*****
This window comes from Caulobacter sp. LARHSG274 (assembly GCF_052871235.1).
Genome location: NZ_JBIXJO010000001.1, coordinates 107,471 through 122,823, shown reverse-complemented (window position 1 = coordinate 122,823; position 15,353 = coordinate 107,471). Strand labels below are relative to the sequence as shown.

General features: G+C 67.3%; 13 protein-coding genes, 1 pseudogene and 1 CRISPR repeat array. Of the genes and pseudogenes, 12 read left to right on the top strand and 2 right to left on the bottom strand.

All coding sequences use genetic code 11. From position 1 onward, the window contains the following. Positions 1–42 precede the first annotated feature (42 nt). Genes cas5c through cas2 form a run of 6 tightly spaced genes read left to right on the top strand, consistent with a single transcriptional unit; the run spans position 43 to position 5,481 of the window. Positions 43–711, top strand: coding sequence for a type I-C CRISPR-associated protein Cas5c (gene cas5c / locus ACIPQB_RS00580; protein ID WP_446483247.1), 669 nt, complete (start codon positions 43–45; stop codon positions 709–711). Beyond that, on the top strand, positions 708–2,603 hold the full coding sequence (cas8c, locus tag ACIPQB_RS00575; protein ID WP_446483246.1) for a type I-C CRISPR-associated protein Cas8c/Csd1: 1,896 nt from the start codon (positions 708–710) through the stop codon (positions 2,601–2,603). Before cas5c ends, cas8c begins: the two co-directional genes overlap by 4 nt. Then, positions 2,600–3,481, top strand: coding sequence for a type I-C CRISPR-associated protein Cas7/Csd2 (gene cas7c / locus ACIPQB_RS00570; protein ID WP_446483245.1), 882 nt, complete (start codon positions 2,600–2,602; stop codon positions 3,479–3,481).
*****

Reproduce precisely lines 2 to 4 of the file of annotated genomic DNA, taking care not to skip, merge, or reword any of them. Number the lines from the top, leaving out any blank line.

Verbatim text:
Genome location: NZ_JBIXJO010000001.1, coordinates 107,471 through 122,823, shown reverse-complemented (window position 1 = coordinate 122,823; position 15,353 = coordinate 107,471). Strand labels below are relative to the sequence as shown.

General features: G+C 67.3%; 13 protein-coding genes, 1 pseudogene and 1 CRISPR repeat array. Of the genes and pseudogenes, 12 read left to right on the top strand and 2 right to left on the bottom strand.

All coding sequences use genetic code 11. From position 1 onward, the window contains the following. Positions 1–42 precede the first annotated feature (42 nt). Genes cas5c through cas2 form a run of 6 tightly spaced genes read left to right on the top strand, consistent with a single transcriptional unit; the run spans position 43 to position 5,481 of the window. Positions 43–711, top strand: coding sequence for a type I-C CRISPR-associated protein Cas5c (gene cas5c / locus ACIPQB_RS00580; protein ID WP_446483247.1), 669 nt, complete (start codon positions 43–45; stop codon positions 709–711). Beyond that, on the top strand, positions 708–2,603 hold the full coding sequence (cas8c, locus tag ACIPQB_RS00575; protein ID WP_446483246.1) for a type I-C CRISPR-associated protein Cas8c/Csd1: 1,896 nt from the start codon (positions 708–710) through the stop codon (positions 2,601–2,603). Before cas5c ends, cas8c begins: the two co-directional genes overlap by 4 nt. Then, positions 2,600–3,481, top strand: coding sequence for a type I-C CRISPR-associated protein Cas7/Csd2 (gene cas7c / locus ACIPQB_RS00570; protein ID WP_446483245.1), 882 nt, complete (start codon positions 2,600–2,602; stop codon positions 3,479–3,481).